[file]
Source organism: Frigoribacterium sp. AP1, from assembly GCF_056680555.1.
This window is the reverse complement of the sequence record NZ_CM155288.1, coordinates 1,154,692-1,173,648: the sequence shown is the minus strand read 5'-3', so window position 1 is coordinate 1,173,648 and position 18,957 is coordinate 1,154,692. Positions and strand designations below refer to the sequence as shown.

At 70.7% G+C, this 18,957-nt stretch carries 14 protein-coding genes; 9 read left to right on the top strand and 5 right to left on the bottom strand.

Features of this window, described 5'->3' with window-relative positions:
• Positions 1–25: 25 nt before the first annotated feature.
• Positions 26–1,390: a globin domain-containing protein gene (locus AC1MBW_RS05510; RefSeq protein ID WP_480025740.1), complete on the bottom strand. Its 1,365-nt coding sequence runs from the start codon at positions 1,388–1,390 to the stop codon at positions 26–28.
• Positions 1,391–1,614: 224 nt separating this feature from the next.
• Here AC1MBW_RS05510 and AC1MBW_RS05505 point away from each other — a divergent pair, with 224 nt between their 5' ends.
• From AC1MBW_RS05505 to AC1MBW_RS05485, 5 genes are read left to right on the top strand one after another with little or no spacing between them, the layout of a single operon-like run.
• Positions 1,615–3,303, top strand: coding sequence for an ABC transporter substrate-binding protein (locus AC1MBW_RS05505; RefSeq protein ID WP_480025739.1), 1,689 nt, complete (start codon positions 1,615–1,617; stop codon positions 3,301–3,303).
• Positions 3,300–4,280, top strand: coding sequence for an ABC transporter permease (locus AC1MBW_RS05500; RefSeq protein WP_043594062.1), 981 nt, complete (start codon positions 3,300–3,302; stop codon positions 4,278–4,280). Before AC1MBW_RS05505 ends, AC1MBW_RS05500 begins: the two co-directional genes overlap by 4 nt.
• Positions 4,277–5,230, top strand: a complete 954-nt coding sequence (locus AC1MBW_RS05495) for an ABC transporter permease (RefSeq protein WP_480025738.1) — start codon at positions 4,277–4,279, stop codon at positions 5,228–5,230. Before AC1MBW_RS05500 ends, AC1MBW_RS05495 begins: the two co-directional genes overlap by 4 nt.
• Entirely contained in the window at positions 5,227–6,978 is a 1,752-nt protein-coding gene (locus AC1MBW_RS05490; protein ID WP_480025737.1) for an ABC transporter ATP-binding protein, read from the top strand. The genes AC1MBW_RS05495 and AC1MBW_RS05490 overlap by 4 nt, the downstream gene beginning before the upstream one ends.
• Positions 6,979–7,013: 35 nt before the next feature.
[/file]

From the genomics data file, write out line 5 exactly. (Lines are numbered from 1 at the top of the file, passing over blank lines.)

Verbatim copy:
• Positions 1–25: 25 nt before the first annotated feature.